2.4 DEFINITION. Suppose M is a PL n-manifold n$3, and X is a closed subset of M lying in ME. Then X is said to have property SUV4 in M if for each closed neighborhood U of X in M, there is a PL submanifold V, with non-empty boundary, such that XdVEdVdUE, a tree T embedded as a closed PL subset of M lying in UE, and a proper PL homotopy H:VHIU with H0 the inclusion, Hl (V)=T and H(VHI)dUE.

It has been shown [8] that property UV4 is a property that is topologically invariant with respect to embeddings in metrizable ANRs. It has also been shown [4] that property SUV4 is a property which is topologically invariant with respect to embeddings (as a closed subset) in locally compact metric ANRs. The connections between UV4 and SUV4 are the following: If X0SUV4, then X0UV4. If X is compact, then X0UV4 if and only if X0SUV4. There do exist non-compact UV4 spaces that are not SUV4 (2 for instance).

From our definition of SUV4, it is clear that even if a set X has property SUV4 when embedded as a closed subset of a manifold, if it is embedded as a non-closed subset of a manifold, there need not be a submanifold V for each closed neighborhood U such that XdVEdVdUE (cf. [0, 4)d1dn and [0, 1)d1dn). However, the following theorem [9, Theorem 4.3] identifies (in terms of homotopy groups and Brown's proper homotopy groups [2]) those connected locally finite simplicial complexes that may have property SUV4. For these spaces, we take the following theorem to be the definition of SUV4 for non-closed sets in manifolds.

2.5 THEOREM. Suppose K is a connected locally-finite simplicial complex. Then K0SUV4 if and only if

(i) for each n0J+, πn(K)=0, and

(ii) for each n0J+c{4} and end [a] of K, πn(K,a)=0.

2.6 COROLLARY. Suppose L is a compact, connected, locally-finite simplicial complex. Then L0UV4, if and only if for each n0J+, πn(L)=0.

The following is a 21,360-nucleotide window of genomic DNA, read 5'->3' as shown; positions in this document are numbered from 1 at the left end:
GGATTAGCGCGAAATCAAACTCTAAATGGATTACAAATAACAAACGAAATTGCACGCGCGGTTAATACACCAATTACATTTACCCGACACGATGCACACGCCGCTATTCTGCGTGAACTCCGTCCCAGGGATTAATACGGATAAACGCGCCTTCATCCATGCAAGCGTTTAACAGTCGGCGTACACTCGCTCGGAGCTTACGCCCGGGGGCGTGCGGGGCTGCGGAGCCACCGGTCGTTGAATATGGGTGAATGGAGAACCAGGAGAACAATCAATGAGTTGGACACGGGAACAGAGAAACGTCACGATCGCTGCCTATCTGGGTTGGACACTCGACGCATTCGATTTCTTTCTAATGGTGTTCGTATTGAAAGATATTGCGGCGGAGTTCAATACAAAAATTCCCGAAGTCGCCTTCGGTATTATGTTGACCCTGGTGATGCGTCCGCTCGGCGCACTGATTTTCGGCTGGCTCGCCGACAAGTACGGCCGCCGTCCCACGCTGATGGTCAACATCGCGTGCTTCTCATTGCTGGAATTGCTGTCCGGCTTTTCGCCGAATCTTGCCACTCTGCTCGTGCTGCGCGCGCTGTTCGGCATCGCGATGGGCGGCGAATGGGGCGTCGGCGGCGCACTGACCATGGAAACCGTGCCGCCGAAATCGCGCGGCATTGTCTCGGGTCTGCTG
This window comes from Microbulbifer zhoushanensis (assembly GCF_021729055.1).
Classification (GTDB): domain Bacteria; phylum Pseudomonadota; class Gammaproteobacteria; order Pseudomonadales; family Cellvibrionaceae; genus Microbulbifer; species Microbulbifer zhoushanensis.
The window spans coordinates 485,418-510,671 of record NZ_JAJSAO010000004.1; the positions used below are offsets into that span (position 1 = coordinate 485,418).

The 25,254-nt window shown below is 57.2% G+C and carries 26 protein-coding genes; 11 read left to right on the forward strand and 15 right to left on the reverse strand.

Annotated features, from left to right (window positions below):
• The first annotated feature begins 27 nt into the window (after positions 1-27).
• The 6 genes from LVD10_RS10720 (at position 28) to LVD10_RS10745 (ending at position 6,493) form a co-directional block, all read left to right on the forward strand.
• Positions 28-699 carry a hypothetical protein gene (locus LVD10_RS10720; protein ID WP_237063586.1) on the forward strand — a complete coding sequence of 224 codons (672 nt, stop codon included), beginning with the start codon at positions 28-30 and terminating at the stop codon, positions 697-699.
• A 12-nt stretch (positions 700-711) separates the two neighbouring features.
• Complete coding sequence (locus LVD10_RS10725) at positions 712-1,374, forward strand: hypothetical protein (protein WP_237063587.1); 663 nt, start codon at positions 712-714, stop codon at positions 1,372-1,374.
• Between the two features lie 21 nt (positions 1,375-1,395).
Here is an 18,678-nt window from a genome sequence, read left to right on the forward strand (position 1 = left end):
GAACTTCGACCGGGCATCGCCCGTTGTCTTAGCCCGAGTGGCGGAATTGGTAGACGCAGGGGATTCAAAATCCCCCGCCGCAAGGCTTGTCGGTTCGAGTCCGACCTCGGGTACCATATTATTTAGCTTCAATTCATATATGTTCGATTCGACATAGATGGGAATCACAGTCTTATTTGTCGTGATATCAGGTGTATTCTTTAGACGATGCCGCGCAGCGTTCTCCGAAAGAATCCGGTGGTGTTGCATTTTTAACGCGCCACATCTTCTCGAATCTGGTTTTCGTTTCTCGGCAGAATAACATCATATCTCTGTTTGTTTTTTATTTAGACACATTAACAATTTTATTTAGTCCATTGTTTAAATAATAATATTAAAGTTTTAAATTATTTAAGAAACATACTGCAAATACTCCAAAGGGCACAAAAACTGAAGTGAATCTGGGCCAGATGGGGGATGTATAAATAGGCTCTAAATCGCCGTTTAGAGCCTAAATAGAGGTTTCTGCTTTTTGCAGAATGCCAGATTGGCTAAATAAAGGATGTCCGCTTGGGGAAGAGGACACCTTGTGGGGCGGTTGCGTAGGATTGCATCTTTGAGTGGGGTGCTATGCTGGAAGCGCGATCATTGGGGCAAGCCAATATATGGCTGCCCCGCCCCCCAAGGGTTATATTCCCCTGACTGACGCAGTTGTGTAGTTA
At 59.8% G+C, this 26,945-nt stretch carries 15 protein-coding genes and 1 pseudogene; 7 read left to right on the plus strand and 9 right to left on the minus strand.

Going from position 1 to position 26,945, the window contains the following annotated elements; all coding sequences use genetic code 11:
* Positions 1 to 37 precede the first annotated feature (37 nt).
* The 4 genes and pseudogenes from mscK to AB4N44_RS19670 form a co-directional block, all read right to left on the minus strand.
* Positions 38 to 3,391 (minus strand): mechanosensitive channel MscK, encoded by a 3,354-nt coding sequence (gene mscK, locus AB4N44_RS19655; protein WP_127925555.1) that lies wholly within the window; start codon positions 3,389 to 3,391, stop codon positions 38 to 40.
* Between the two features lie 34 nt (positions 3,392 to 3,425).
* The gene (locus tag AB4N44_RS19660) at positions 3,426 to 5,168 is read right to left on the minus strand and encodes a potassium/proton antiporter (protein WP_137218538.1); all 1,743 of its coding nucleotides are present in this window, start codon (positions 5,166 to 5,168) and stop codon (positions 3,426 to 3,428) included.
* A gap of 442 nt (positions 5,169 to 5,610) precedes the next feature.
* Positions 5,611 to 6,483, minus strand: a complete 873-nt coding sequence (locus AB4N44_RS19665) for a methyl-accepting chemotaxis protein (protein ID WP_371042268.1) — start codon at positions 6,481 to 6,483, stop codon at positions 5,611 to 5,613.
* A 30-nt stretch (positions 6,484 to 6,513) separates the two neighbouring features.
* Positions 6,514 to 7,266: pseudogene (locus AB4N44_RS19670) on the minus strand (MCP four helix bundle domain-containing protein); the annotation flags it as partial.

We now define the property CCn. This property has been previously defined by Lacher [6] under the name SUVn, which we obviously can't use. We use the "CC" since l-CC is McMillan's cellularity criterion [7], which he names property CC [8].

2.7 DEFINITION. Suppose Y is a topological space and XdY. If for each open neighborhood U of X in Y, there is an open neighborhood V of X in U such that any map f:SjV-X can be extended to a map g:BJ+1U-X, then we say X has property j-CC in Y and write (XdY)0CCn. If X has property j-CC in Y for each 0#j#n, then we say X has property CCn in Y and write (XdY)0CCn. If X has property j-CC in Y for each non-negative integer j, then we say X has property CCω in Y. If for each open neighborhood U of X in Y, there is an open neighborhood V of X in U such that V-X is contractible in U-X, then we say X has property CC4 in Y.

2.8 THEOREM. If (XdY)0CC4, then (XdY)0CCω.

We are now in a position to show that certain non-compact subsets of certain compact UV4 sets are SUV4 sets.

2.9 THEOREM. Suppose L is a compact, connected, locally-finite simplicial complex and L0UV4. If C is a compact connected PL subspace of L, K=L-C is connected, C0UV4, and (CdL)0CC4, then K0SUV4.

Proof. We first show that πn(K)=0, for each N0J+. Suppose f:SnK is a map. Then f(Sn)dL and since πn(L)=0, then f extends to g:Bn+1L. We may assume that g is a PL map. We use C0UV4 and (CdL)0CC4 to get n-connectivity by a standard argument [7, 5] and thus homotop g (rel MBn+1) off of C. Hence πn(K)=0.

We now consider πn(K,a), for each n0J+c{4} and each end [a] of K. Suppose [a] is an end of K, and α:SnK is a representative of an element of πn(K,a), n0J+c{4}. Now let U1=L and V1dU1 be chosen using (CdL)0CC4 . We write K as an expanding union of compact subcomplexes of a locally finite triangulation of K, K=ci=14 Qi, QidQEi+1. Given that j0J+ and that Vj has been defined, let Qk be such that K-VjdQEk. Let Uj+1=L-Qk, and choose Vj+1 using (CdL)0CC4. Now for any j0J+ only a finite number of images of spheres in Sn are to be found not entirely inside Vj. If we define a homotopy from α to αN, where αN is a map from ([0,4) union a finite number of spheres) to K, by homotoping each sphere in Vj-C (j the largest possible subscript) to a point in Uj-C, then we find this homotopy is proper. Examine the image of the homotopy of any sphere: it is outside some Uj, so that all the spheres inside Vj have homotopies missing the homotopy of the given sphere. Thus only finitely many hit the given sphere's homotopy. Since πn(K)=0 we may properly homotop αN to a map αNN: [0,4)K. Since both of these homotopies may be chosen so as to agree on [0,4), α is 0 in πn(K,a) and so πn(K,a)=0. Hence K0SUV4.